In a quiet aisle of a small supermarket in Tokyo, a robot dutifully goes about its work. Reaching down, it grabs yet another bottle of a flavoured drink that humans like, lifts it and places it on the shelf of a refrigerated unit. Then the next one. People come and go.
It looks like a well-integrated autonomous mechanical worker, but that is something of an illusion. This robot doesn’t have a mind of its own. Several miles away, a human worker is controlling its every movement remotely and watching via a virtual reality (VR) headset that provides a robot’s eye view.
This is the work of Japanese firm Telexistence, whose Model-T robot is designed to allow people to do physical labour in supermarkets and other locations from the comfort of their own homes.
In this case, the robot is working at a FamilyMart shop in Tokyo. Eventually, it will handle more than just drinks bottles – rice balls, bento boxes and sandwiches should all be within its grasp.
The Model-T is a “human avatar” says Yuichiro Hikosaka, board director at Telexistence.
“You can go anywhere without moving yourself,” he says. The concept is called telerobotics or teleoperation, and it has been dramatized in dystopian sci-fi films such as Surrogates and Sleep Dealer.
Remote-controlled bomb disposal robots have been around for decades but teleoperated devices are now doing more than ever before – including delivering food to people’s homes in the Covid-19 era.
Mr Hikosaka points out that Japan, with its ageing population, is currently facing a labour shortage – particularly with regard to low-income jobs. He argues that this could be partly solved through deploying thousands of robots in locations where physical work occasionally needs to be carried out, and allowing companies to remote-hire people in order to operate the robot when needed.
“It’s maybe a ten-minute job,” he explains. “First of all, work in Tokyo but then ten minutes later you can work in Hokkaido.”
Workers would log on to an online marketplace, choose tasks they want to do and then don their VR headset to transport themselves, virtually, to work. The idea may be especially appealing right now, suggests Mr Hikosaka, because workers don’t have to come in to physical contact with other people – reducing their risk of catching or spreading Covid-19.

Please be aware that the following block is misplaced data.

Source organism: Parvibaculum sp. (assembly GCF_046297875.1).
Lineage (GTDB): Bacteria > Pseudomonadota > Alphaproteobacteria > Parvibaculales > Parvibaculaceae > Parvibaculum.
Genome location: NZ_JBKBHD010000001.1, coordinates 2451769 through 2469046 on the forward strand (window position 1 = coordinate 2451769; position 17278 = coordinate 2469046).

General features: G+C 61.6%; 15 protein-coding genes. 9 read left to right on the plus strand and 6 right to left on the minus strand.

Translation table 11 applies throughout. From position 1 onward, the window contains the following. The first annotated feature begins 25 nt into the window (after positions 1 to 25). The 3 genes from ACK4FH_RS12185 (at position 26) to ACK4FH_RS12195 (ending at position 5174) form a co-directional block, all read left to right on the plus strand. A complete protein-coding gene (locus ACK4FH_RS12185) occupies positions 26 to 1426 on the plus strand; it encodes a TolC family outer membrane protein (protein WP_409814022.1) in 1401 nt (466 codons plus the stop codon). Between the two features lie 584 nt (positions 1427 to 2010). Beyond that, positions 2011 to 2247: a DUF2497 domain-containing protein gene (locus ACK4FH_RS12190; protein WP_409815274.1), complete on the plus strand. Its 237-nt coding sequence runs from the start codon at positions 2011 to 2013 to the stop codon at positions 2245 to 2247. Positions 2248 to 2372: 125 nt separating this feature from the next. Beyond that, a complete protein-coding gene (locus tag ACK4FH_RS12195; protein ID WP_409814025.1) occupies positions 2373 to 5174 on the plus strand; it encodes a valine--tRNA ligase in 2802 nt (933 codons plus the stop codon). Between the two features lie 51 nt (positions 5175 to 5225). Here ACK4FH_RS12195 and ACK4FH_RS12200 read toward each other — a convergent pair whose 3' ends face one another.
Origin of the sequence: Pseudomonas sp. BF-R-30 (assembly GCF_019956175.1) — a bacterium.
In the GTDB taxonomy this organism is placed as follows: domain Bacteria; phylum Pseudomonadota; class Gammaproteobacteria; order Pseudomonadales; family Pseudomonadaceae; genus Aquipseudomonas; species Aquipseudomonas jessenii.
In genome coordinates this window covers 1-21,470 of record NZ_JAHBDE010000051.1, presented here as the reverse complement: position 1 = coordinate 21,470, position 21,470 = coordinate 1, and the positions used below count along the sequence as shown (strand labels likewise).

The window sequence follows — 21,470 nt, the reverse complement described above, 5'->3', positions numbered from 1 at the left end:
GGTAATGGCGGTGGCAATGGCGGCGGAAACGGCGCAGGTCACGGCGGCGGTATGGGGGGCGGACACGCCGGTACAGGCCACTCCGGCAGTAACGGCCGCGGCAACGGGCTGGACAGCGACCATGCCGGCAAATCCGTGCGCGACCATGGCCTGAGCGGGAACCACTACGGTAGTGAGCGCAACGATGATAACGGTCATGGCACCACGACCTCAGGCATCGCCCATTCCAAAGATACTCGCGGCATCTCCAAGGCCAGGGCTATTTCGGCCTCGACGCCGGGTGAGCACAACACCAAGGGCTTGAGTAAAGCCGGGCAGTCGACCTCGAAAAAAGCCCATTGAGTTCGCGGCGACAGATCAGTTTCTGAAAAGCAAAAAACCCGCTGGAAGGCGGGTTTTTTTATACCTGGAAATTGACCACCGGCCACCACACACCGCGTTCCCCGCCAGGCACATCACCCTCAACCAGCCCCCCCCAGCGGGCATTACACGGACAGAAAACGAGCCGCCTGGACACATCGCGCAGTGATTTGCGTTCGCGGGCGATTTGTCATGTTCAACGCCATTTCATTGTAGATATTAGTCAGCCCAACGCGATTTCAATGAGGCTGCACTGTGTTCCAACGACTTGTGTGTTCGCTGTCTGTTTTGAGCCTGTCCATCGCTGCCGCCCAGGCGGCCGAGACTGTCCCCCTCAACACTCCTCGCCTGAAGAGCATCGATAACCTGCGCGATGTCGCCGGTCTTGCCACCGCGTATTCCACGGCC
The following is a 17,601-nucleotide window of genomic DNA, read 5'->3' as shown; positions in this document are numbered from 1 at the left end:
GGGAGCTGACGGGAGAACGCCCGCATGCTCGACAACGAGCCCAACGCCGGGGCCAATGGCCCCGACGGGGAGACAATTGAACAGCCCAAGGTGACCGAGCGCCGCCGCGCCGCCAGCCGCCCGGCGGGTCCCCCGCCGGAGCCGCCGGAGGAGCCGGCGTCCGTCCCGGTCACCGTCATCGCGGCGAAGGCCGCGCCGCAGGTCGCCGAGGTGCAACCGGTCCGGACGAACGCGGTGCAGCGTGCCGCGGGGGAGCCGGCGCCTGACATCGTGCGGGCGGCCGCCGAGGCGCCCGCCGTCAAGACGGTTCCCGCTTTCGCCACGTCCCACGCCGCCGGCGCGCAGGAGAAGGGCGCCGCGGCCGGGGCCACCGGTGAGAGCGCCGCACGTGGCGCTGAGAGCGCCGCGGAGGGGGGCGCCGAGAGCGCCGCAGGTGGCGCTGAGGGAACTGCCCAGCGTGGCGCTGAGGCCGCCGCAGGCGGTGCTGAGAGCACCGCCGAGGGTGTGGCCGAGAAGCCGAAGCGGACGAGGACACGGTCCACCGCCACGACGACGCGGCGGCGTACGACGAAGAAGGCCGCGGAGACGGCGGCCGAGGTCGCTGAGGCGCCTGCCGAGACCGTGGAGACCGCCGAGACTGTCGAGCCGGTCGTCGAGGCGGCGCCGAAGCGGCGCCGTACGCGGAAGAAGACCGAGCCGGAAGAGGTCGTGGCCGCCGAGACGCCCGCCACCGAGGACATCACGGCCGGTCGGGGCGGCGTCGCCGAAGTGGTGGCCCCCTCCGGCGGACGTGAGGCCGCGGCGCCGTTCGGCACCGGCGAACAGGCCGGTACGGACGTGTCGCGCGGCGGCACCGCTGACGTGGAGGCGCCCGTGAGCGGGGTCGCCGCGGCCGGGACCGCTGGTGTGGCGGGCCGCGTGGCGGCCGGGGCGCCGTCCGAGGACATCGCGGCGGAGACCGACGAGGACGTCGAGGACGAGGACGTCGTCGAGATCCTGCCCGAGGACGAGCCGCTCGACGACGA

There are snags the firm has yet to overcome, though. For one thing, the Model-T doesn’t move nearly as quickly as a human supermarket worker. And the VR headset can cause dizziness or nausea for people especially if they wear it for prolonged periods. Mr Hikosaka says he and his colleagues are working on solutions to these problems.
But, really, the main hurdle is getting supermarkets to buy in to the technology at scale, which is necessary to reduce the cost of manufacturing each robot. Mr Hikosaka doesn’t hide his firm’s ambitions. He notes that there are tens of thousands of small supermarket shops scattered around Japan, most of which are owned by one of three companies.
A deal with just one of these firms to supply thousands of branches could catapult Telexistence’s technology into the mainstream.
“If they like it, boom,” says Mr Hikosaka.
The hype may not be shared by everyone, however. Carl Frey, who directs the Future of Work programme at the Oxford Martin School, says he struggles to see the benefit of teleoperated robots in most scenarios.
And when it comes to handling and moving objects in shops or warehouses, he says robots are a very long way from matching human skills.
“The reason for that is that robotic hands are not as dextrous as human hands,” he explains. “We can pick up just about any object and manipulate it.
“We know what pressure to apply, how not to break objects and so on.”
Telexistence’s robots can be fitted with pressure sensors and suction devices, notes Mr Hikosaka, but time will tell if the three-fingered hands on the Model-T are reliable enough for daily work in the real world.
The costs of paying humans to operate robots may make them less attractive prospects for most businesses in the short term, says Dr Frey.
In the longer term, he adds, autonomous robots could make such technology redundant and threaten swathes of jobs currently done by humans.
In one much-discussed 2013 paper, he and a colleague estimated that 47% of US jobs could be lost to automation.
At present, Mr Hikosaka says Telexistence wants to land somewhere in between, with the Model-T robots gradually becoming partially automated but still controlled at a high level by human beings. Instead of deftly managing every movement of the robot, for instance, a human operator might simply select the next item to be picked up and moved – the Model-T would then do those steps automatically.
The robots could be trained to do this, Mr Hikosaka suggests, after they have spent years gathering data on how humans carefully manipulate the robotic hands in order to get a good grip on specific objects. In a way, workers would be training the devices that might partially replace them in the future.
Ultimately, teleoperated devices will likely lead to greater levels of automation and fewer jobs being available for human workers in certain low-paid industries, says Dr Frey.
It’s true that the list of jobs that were once manual but which are now done by machines with just a small amount of human oversight, or none at all, grows ever longer.
“When these robots are good enough, you don’t necessarily want them to be remote-controlled, you want them to be automatic,” he says.
“That’s when you cut out the workers.”